Hospitals cut their environmental impact
By MONIFA THOMAS AND ANNA HELING Staff Reporters April 27, 2013 9:44AM
Updated: May 29, 2013 7:48AM
They’re huge, open 24 hours a day and usually have thousands of employees and patients inside.
It’s no wonder, then, that large hospitals tend to consume large amounts of energy, waste and other things that can hurt the environment.
For instance, a 2013 report done by Healthier Hospitals Initiative estimated that hospitals and health systems produce a whopping 14,000 tons of waste per day taking care of patients, generating an average of 31 pounds of waste per staffed bed every day
But many hospitals have made changes to reduce their environmental footprint.
Rush University Medical Center, for example, has its own compost heap that reduces the hospital’s amount of trash, green roofs that reduce how much water is needed and the butterfly shape of its building that allows a lot of natural light, which reduces the need for electric lighting. Even the mops to clean were switched to microfiber mops, which Rush said saves them 500,000 gallons of water per year.
The earth has limited resources, so the goal of things like water and fossil fuels, which is used to produce energy, is to minimize their use.
Michael Wisniewski, Rush’s director of medical center engineering, said it was a no-brainer to design their new building “green” when they opened it in 2012.
“I think it makes everybody feel better about what they’re doing,” Wisniewski said. “You feel like you’re being a steward of the environment.”
Advocate Health Care, meanwhile, has focused on reducing waste at all of its 10 hospitals. Not all medical products, like needles, can be recycled, because the state requires that biohazard wastes be disposed of in a specific way for safety. But since 2008, Advocate has recycled close to 30 percent of its overall waste in part by created accountability for how much waste each hospital reduced and tied managers’ performance goals to these outcomes. Mary Larsen, Advocate’s system environmental stewardship manager, estimates that it was recycling around 10 percent of total waste in 2008 before the changes.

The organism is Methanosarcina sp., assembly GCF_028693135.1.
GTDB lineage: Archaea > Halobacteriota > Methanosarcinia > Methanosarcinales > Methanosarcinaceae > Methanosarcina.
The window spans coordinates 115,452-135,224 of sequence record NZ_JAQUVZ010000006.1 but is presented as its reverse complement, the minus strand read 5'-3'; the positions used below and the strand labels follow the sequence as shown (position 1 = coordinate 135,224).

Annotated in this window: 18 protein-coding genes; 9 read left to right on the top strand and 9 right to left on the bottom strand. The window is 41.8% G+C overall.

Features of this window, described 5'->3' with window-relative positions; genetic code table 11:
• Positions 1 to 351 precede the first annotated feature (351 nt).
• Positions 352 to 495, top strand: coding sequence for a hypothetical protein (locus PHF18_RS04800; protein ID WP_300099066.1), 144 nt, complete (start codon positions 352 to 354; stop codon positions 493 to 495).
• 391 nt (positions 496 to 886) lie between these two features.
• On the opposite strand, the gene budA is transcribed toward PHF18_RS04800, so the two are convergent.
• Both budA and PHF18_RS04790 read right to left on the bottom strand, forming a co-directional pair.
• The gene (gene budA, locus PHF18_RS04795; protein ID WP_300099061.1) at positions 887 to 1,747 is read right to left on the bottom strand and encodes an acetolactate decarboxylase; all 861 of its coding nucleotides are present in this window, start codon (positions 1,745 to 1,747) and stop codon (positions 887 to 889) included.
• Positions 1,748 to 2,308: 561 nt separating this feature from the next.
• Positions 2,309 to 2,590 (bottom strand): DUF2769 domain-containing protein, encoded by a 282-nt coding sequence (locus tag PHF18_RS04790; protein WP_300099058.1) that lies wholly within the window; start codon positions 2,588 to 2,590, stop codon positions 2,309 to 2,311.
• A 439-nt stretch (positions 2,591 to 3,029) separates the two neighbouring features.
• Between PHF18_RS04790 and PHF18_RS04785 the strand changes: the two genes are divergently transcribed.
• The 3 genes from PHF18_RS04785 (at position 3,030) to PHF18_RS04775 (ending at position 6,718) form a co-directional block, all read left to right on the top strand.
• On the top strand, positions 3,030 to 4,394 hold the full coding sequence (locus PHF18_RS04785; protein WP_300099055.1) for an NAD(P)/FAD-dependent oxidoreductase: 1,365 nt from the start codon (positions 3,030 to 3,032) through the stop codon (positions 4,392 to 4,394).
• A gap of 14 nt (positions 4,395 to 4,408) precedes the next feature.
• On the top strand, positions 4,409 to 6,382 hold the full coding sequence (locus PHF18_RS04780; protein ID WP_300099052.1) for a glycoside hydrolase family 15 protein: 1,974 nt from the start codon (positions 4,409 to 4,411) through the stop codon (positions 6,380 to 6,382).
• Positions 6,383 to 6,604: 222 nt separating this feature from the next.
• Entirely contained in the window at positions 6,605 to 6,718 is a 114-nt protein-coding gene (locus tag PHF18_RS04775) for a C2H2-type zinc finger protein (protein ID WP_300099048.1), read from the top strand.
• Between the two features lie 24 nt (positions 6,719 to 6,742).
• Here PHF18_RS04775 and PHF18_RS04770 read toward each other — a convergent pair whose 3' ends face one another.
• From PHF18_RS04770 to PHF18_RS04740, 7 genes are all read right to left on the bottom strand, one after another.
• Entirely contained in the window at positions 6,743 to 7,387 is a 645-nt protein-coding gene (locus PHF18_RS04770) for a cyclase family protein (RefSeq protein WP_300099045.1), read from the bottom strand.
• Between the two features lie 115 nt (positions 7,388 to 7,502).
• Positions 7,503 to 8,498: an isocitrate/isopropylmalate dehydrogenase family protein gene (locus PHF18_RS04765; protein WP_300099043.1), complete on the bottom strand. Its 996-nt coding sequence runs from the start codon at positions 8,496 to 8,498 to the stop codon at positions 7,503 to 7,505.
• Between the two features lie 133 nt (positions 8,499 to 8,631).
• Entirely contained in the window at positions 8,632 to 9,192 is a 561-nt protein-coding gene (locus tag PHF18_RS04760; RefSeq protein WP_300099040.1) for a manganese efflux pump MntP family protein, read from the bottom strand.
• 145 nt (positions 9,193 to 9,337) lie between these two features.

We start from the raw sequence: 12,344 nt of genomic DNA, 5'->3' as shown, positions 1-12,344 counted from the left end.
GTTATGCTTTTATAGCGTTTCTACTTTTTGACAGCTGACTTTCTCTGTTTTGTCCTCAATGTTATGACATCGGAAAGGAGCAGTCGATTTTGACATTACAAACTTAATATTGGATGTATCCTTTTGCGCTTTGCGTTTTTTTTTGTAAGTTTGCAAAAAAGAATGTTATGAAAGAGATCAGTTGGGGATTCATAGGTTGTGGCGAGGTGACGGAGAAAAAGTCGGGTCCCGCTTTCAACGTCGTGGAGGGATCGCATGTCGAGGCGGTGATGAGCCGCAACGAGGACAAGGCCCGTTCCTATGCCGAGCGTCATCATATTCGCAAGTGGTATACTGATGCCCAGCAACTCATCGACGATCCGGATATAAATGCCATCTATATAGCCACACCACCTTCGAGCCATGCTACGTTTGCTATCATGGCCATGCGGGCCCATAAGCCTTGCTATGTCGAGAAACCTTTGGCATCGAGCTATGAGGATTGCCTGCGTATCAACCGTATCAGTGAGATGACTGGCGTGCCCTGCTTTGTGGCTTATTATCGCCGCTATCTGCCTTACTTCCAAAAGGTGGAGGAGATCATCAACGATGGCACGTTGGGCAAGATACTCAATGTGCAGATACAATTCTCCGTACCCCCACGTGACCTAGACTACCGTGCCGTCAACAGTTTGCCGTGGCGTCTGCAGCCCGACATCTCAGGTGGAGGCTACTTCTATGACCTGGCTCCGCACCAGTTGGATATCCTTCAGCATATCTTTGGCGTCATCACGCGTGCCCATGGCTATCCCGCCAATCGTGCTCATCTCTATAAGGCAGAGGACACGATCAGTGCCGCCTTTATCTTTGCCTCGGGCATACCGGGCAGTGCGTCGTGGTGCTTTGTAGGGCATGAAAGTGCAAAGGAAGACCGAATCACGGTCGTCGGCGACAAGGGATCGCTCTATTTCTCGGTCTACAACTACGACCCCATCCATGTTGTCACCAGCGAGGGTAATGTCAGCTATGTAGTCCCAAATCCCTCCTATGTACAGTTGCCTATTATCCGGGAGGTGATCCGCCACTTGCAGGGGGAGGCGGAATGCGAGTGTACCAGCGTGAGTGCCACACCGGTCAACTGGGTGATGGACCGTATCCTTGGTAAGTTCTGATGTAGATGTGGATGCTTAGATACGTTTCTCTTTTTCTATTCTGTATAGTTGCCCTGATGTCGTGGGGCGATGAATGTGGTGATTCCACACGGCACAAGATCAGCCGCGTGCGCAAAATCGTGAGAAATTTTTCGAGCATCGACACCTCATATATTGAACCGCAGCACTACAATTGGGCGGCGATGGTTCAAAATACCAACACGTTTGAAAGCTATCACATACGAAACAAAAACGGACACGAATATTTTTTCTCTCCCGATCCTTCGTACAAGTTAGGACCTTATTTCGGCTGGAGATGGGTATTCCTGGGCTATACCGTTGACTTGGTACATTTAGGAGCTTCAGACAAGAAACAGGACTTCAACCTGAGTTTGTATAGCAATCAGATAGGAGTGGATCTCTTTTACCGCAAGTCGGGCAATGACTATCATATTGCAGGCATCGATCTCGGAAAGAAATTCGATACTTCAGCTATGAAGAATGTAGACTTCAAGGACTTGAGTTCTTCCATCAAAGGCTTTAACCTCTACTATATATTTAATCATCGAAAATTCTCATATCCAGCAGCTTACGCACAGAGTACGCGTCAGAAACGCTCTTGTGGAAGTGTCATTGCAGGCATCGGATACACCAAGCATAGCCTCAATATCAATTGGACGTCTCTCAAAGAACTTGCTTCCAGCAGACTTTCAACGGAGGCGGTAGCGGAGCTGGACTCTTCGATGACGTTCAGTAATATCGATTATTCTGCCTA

At the same time, Advocate says it has reduced it’s energy consumption by 14.5 percent by putting in light bulbs that use less energy, amongst other things.
For its achievements, Advocate was cited in the 2013 Milestone Report released this month by Healthier Hospitals Initiative, which seeks to reduce the environmental impact by hospitals and health systems.
And many other hospitals switched to light bulbs that use less energy, while the new Lurie Children’s Hospital of Chicago has a green roof, which helps remove air pollutants and reduce the energy needed to heat or cool the building.
The hospitals that have made changes say that, for the most part, the changes weren’t both environmentally-friendly and cost-friendly. The University of Chicago Medical Center gave the example of a project where they reinsulated a number of steam and condensate valves at a cost of about $143,000, in order to save an estimated $107,000 a year by reducing energy consumption.
“A lot of times, it’s investment up front, but there’s payoff down the road,” Wisniewski said. “It’s not just the right thing to do, but from a business perspective, it’s the right thing to do.”